Students must leap like frogs according to the command. If a player follows the wrong command, they must sit out. The leader can repeat the command “in the stream” while players are in the stream and if any student moves, they are out of the game. To add further challenge, the leader can give false commands like the “in the lake” or “in the ocean.” Students should only move to the commands “in the stream” or “on the bank.”

Pheasant Hunt
Students form a line alternately facing in opposite directions in a squatting position. The first student in line is the "pheasant" and may run around the line in either direction. The last student is the "fox." The fox must run around the line in the same direction he/she starts, trying to catch the “pheasant.” The "fox" can step into line behind a player, tap his/her shoulder, and change places with him/her. When the "pheasant" is caught, the "fox" becomes the "pheasant" and the tagged "pheasant" gets in line opposite from the "fox" starting end. A new "fox" starts the chase anew.

Metamorphosis Relay
Students are butterflies racing through their various life stages. Divide students into two teams. Students begin the race in a curled up position to represent an egg. 

Station 1 – the caterpillar: students wiggle through a maze, searching for food
Station 2 – the chrysalis: students climb into a burlap sack and race to the next station
Station 3 – the adult caterpillar: students grab a colorful scarf and “flies” to the finish line

How Many Coyotes Can Live in this Forest?
Students are coyotes collecting food to survive. For a group of 25 – 30 coyotes, spread 25 each of 4 colors (green, blue, yellow, red) of rubber bands throughout the playing area. Each color of rubber band represents a different food in the coyote’s diet (green – plants; blue – cottontail rabbits; yellow – mice; red – deer).

Place a plastic bag at the start line for each student. Students must gallop through the play area, pick up one colored rubber band, gallop back to the start line, put the rubber band in their plastic bag, and gallop back to collect more food. Students can pick up only one rubber band at a time.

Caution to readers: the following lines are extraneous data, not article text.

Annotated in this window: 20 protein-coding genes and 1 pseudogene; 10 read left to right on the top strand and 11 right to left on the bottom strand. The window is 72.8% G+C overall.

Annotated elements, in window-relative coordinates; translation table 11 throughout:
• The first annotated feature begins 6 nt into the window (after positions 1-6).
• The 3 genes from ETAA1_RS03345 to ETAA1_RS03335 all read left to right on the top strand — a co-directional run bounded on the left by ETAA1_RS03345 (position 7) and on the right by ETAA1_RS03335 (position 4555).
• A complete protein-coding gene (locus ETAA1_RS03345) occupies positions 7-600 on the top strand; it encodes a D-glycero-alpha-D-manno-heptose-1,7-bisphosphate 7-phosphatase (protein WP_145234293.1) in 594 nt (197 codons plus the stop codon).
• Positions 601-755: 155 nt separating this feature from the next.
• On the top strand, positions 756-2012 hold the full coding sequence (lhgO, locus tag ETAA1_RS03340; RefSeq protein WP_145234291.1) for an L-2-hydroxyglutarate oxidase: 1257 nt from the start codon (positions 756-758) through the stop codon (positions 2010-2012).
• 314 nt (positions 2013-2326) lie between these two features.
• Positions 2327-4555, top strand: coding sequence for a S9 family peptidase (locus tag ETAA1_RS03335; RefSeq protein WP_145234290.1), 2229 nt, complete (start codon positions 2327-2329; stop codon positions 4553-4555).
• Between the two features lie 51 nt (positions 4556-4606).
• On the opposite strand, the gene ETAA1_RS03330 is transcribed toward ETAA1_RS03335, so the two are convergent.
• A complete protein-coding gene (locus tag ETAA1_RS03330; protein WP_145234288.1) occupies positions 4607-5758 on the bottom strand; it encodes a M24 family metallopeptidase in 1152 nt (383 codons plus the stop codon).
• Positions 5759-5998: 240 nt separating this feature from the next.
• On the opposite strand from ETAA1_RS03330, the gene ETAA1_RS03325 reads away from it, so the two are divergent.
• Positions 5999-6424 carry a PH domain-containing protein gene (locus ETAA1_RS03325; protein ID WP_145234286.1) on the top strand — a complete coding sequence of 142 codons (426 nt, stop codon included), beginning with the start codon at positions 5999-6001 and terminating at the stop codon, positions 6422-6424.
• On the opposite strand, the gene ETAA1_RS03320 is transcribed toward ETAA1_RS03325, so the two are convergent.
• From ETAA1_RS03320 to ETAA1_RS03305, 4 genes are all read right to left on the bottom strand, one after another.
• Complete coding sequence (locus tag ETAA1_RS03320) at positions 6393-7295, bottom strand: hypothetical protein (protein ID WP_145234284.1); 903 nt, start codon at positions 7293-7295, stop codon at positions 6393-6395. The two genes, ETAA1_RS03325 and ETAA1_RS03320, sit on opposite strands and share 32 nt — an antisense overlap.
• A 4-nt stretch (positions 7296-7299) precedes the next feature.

Continue until all the rubber bands have been collected. Have each student count how many of each color rubber band they collected in their bags. In order to survive, each coyote needs to have 7 green rubber bands, 7 blue rubber bands, 6 yellow rubber bands, and 2 red rubber bands.

Plant a Tree Relay
Students race to complete the task of planting a tree.

Station 1 – dig the hole: students put on a straw hat and perform 5 squats
Station 2 – plant the tree: students put on a pair of work gloves and perform 5 jumping jacks
Station 3 – move mulch: students put a small trash can on a scooter and push it to the next station; if the trash can falls off, they must go back and try again

Station 4 – water the tree: students pick up a jumping rope (represents water hose) and must jump rope to the finish line

Friday, September 05, 2014

Fungus Among Us



All the wet weather this August is making conditions perfect for fungus! These pictures feature Xylaria polymorpha which is commonly known as Dead Man's Fingers. What a fun name and perfect if anyone is starting to get into the Halloween spirit a little bit early! 

The scientific name helps us understand a little more about the fungus. "Xylaria" means "to grow on wood" and "polymorpha" means "many shapes". Dead Man's Fingers is often found growing at the base of dead or dying trees in deciduous forests. It comes in many shapes and sizes but always bears a little bit of a resemblance to fingers or hands. 

Fungus is an important part of the life cycle of a tree. When a tree is at the end of its life, fungus begins to grow as it digests parts of the wood and aids in decomposition.


For more information about researching and collecting fungi common in Iowa, check out the Is There A Fungus Among Us? activity from the Springbrook Education Center.


Monday, September 01, 2014